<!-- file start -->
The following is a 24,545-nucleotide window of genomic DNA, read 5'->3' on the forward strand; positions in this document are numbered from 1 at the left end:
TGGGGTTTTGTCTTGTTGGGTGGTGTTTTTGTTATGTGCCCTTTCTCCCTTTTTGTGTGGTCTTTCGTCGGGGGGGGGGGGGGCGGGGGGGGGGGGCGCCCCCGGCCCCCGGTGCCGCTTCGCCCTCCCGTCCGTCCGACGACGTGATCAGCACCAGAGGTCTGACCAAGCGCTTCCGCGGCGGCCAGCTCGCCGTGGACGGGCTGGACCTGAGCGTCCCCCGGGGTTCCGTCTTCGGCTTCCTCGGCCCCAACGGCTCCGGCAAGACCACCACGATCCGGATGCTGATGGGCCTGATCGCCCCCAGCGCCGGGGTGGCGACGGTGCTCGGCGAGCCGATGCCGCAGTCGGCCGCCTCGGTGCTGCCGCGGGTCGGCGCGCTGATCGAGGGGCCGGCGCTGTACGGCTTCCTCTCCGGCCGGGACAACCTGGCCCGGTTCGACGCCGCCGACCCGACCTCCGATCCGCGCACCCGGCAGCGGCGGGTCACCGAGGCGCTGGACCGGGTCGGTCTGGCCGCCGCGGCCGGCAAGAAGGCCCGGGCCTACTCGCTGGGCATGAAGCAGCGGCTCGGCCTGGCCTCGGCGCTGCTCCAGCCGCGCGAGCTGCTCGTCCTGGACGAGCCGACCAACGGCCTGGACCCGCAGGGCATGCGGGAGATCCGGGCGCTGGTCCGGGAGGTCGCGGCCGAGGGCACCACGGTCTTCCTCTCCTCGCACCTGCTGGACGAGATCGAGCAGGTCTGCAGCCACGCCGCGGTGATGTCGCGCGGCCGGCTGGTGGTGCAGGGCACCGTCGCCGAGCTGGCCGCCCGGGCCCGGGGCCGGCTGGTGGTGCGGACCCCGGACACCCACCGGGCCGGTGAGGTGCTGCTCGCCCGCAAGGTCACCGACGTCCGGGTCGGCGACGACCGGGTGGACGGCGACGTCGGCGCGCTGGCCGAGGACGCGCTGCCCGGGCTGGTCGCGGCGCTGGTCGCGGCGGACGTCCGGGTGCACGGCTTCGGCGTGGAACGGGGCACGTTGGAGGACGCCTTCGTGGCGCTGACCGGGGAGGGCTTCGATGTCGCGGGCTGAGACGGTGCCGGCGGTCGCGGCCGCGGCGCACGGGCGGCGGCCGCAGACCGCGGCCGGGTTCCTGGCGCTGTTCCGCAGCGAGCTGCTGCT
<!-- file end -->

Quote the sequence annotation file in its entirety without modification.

The following is a 24,545-nucleotide window of genomic DNA, read 5'->3' on the forward strand; positions in this document are numbered from 1 at the left end:
TGGGGTTTTGTCTTGTTGGGTGGTGTTTTTGTTATGTGCCCTTTCTCCCTTTTTGTGTGGTCTTTCGTCGGGGGGGGGGGGGGCGGGGGGGGGGGGCGCCCCCGGCCCCCGGTGCCGCTTCGCCCTCCCGTCCGTCCGACGACGTGATCAGCACCAGAGGTCTGACCAAGCGCTTCCGCGGCGGCCAGCTCGCCGTGGACGGGCTGGACCTGAGCGTCCCCCGGGGTTCCGTCTTCGGCTTCCTCGGCCCCAACGGCTCCGGCAAGACCACCACGATCCGGATGCTGATGGGCCTGATCGCCCCCAGCGCCGGGGTGGCGACGGTGCTCGGCGAGCCGATGCCGCAGTCGGCCGCCTCGGTGCTGCCGCGGGTCGGCGCGCTGATCGAGGGGCCGGCGCTGTACGGCTTCCTCTCCGGCCGGGACAACCTGGCCCGGTTCGACGCCGCCGACCCGACCTCCGATCCGCGCACCCGGCAGCGGCGGGTCACCGAGGCGCTGGACCGGGTCGGTCTGGCCGCCGCGGCCGGCAAGAAGGCCCGGGCCTACTCGCTGGGCATGAAGCAGCGGCTCGGCCTGGCCTCGGCGCTGCTCCAGCCGCGCGAGCTGCTCGTCCTGGACGAGCCGACCAACGGCCTGGACCCGCAGGGCATGCGGGAGATCCGGGCGCTGGTCCGGGAGGTCGCGGCCGAGGGCACCACGGTCTTCCTCTCCTCGCACCTGCTGGACGAGATCGAGCAGGTCTGCAGCCACGCCGCGGTGATGTCGCGCGGCCGGCTGGTGGTGCAGGGCACCGTCGCCGAGCTGGCCGCCCGGGCCCGGGGCCGGCTGGTGGTGCGGACCCCGGACACCCACCGGGCCGGTGAGGTGCTGCTCGCCCGCAAGGTCACCGACGTCCGGGTCGGCGACGACCGGGTGGACGGCGACGTCGGCGCGCTGGCCGAGGACGCGCTGCCCGGGCTGGTCGCGGCGCTGGTCGCGGCGGACGTCCGGGTGCACGGCTTCGGCGTGGAACGGGGCACGTTGGAGGACGCCTTCGTGGCGCTGACCGGGGAGGGCTTCGATGTCGCGGGCTGAGACGGTGCCGGCGGTCGCGGCCGCGGCGCACGGGCGGCGGCCGCAGACCGCGGCCGGGTTCCTGGCGCTGTTCCGCAGCGAGCTGCTGCT